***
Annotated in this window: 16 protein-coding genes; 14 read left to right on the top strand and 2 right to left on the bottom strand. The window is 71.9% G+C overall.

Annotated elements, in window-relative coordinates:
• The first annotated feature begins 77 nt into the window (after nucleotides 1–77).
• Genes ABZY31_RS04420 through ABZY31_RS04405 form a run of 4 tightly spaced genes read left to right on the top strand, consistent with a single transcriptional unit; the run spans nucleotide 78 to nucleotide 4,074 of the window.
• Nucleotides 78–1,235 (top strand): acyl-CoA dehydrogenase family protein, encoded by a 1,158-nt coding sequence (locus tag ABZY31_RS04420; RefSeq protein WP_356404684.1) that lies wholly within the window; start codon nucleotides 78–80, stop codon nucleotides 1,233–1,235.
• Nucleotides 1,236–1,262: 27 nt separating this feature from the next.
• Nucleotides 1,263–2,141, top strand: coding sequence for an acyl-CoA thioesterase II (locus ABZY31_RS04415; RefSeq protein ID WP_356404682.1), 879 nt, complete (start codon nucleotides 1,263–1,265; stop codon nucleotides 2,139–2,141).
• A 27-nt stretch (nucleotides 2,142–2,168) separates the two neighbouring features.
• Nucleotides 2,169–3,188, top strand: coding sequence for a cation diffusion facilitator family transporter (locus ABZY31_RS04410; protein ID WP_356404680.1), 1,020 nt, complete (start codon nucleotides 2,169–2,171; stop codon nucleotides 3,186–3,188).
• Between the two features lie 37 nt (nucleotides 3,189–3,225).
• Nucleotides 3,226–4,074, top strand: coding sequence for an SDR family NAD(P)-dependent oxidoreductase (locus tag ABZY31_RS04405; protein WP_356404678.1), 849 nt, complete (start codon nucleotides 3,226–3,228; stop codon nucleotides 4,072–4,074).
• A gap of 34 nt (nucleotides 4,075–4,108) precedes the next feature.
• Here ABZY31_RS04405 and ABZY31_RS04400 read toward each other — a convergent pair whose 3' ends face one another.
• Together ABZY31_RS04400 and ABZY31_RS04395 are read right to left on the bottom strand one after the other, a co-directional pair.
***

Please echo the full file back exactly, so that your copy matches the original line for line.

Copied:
Annotated in this window: 16 protein-coding genes; 14 read left to right on the top strand and 2 right to left on the bottom strand. The window is 71.9% G+C overall.

Annotated elements, in window-relative coordinates:
• The first annotated feature begins 77 nt into the window (after nucleotides 1–77).
• Genes ABZY31_RS04420 through ABZY31_RS04405 form a run of 4 tightly spaced genes read left to right on the top strand, consistent with a single transcriptional unit; the run spans nucleotide 78 to nucleotide 4,074 of the window.
• Nucleotides 78–1,235 (top strand): acyl-CoA dehydrogenase family protein, encoded by a 1,158-nt coding sequence (locus tag ABZY31_RS04420; RefSeq protein WP_356404684.1) that lies wholly within the window; start codon nucleotides 78–80, stop codon nucleotides 1,233–1,235.
• Nucleotides 1,236–1,262: 27 nt separating this feature from the next.
• Nucleotides 1,263–2,141, top strand: coding sequence for an acyl-CoA thioesterase II (locus ABZY31_RS04415; RefSeq protein ID WP_356404682.1), 879 nt, complete (start codon nucleotides 1,263–1,265; stop codon nucleotides 2,139–2,141).
• A 27-nt stretch (nucleotides 2,142–2,168) separates the two neighbouring features.
• Nucleotides 2,169–3,188, top strand: coding sequence for a cation diffusion facilitator family transporter (locus ABZY31_RS04410; protein ID WP_356404680.1), 1,020 nt, complete (start codon nucleotides 2,169–2,171; stop codon nucleotides 3,186–3,188).
• Between the two features lie 37 nt (nucleotides 3,189–3,225).
• Nucleotides 3,226–4,074, top strand: coding sequence for an SDR family NAD(P)-dependent oxidoreductase (locus tag ABZY31_RS04405; protein WP_356404678.1), 849 nt, complete (start codon nucleotides 3,226–3,228; stop codon nucleotides 4,072–4,074).
• A gap of 34 nt (nucleotides 4,075–4,108) precedes the next feature.
• Here ABZY31_RS04405 and ABZY31_RS04400 read toward each other — a convergent pair whose 3' ends face one another.
• Together ABZY31_RS04400 and ABZY31_RS04395 are read right to left on the bottom strand one after the other, a co-directional pair.